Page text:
I once was a pilgrim, but now I’m planted

Please note that any links to the Jesus event have been removed as that blog is no longer in service. Instead, you can read my interview re-edited and with a new title here: On a Pilgrimage, Following Jesus.


Today I’m delighted to make an appearance on the Jesus event, a blog by fellow MennoNerd Tyler Tully, who is doing a series of interviews that focuses on the faith journey of friends and colleagues. I’m glad to be counted among them, and appreciate his thoughtful questions.

Each interview highlights “I once was . . . ” “but now I’m . . . ” I like the sense of change that expresses, for the journey of faith is a journey of change, and I’ve certainly experienced that in my life with the church, so I appreciate the form of his title.

Yet in my own mind, I can’t help substituting “and” for “but”–I once was a pilgrim, and now I’m planted — since although I’ve been part of the same church for years, the church is not the same church, and I am not the same person and pastor. In terms of faith, I’m still on a journey, still a pilgrim.

With that caveat, here’s an excerpt, with a link below to the full interview.

My husband and I married while we were both still in university, and together we formed and tried to live out an understanding of Christian faith and life that focused on following Jesus, simple living, and peace. During these years I went to different churches of different denominations — Lutheran, Anglican, Baptist, Gospel Hall, United Church, Plymouth Brethren, and others. Some might say I was church hopping or church shopping, but I think of it as a kind of pilgrimage, looking for a church home even as I was figuring out what it meant for me to be Christian. For me and for us, the Anabaptist Mennonite Church became that church home.


For this interview, please see On a Pilgrimage, Following Jesus.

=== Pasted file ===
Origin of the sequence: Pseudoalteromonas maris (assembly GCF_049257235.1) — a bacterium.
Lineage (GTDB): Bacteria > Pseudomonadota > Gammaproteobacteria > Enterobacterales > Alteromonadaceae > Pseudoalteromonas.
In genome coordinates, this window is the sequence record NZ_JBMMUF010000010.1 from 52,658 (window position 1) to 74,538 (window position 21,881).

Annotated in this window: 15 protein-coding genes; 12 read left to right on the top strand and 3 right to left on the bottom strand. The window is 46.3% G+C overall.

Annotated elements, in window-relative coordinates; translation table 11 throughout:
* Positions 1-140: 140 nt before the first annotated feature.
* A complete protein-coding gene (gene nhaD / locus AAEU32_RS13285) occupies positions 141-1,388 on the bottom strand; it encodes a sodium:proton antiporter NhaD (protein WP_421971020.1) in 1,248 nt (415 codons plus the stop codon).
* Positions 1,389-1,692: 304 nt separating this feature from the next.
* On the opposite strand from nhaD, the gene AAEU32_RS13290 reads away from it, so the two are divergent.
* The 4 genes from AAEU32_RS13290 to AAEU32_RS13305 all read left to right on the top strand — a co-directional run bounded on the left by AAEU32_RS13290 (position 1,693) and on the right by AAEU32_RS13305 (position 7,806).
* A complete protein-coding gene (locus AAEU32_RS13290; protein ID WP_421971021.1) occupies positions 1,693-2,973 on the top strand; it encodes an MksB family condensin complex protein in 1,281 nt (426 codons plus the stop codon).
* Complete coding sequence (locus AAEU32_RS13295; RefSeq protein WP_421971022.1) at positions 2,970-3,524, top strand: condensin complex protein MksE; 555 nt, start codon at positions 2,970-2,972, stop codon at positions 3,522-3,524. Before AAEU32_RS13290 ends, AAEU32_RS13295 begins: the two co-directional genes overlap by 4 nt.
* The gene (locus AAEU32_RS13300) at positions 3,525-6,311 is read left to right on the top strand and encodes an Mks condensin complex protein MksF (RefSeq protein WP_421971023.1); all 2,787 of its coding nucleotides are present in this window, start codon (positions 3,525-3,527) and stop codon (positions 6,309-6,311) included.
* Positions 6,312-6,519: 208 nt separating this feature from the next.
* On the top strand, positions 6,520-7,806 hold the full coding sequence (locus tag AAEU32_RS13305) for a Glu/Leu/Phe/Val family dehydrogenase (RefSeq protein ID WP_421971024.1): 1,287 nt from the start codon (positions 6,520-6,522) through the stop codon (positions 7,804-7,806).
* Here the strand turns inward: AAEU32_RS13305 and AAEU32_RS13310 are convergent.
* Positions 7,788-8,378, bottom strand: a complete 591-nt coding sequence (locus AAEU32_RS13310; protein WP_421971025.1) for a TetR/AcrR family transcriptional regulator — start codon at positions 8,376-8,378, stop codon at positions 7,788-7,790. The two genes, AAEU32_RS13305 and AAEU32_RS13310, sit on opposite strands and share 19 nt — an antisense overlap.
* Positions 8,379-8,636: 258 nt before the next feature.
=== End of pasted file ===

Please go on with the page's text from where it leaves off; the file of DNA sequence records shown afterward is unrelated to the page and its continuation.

4 thoughts on “I once was a pilgrim, but now I’m planted

  1. April—-encouraging to read this summary of how God has led you! Your story reminds me of another Chinese woman who became the first female Anglican priest in the world (during WW2). She too had no ambition to become an ordained minister——just a strong desire to follow God’s leading in the circumstances of her life. Not sure if the book (about her life) is still being published but if you’d like to read it sometime, I could give it to your sister to pass onto you. The book is called Much Beloved Daughter by Florence Tim Oi Li (with Ted Harrison).

    1. How fascinating, Helen–there are so many wonderful stories of how God leads. I just had a quick look on Goodreads at a review of the book you mention, and it seems that her ordination was quite controversial, but she continued to serve in spite of and in the midst of it all. I’d be interested in reading it some time.

  2. I really enjoyed reading the interview and I love the ending which says something like “I do this and this, but those are not the main things; the main thing is following Jesus(!)”. What a good reminder of perspective. It’s especially interesting to think about that kind of perspective in light of how different things can progress than what we may expect in life. Sometimes I wonder if that sort of thing explains why I cant seem to fully put my finger on just one “calling” in life; I serve a relational God who has plans and ways that are so beyond my own! But at the same time He is so incredibly gracious and I feel more and more that I don’t have to worry so much about finding that one specific narrow thing to do, but rather to try to do what I feel is before me in a good way and trust Him to guide me along the way. It still requires disciplined goal-setting for me, but it takes a lot of undue pressure off to realize I don’t have to find some elusive tiny little “perfect path”. 🙂

    1. Yes! God is with us and guides along the way. We may not know the “perfect path” or even recognize it if such a thing exists, but we can trust in God and take the next step that is revealed to us. It reminds me of Psalm 119:105: “Your word is a lamp to guide my feet and a light for my path.”

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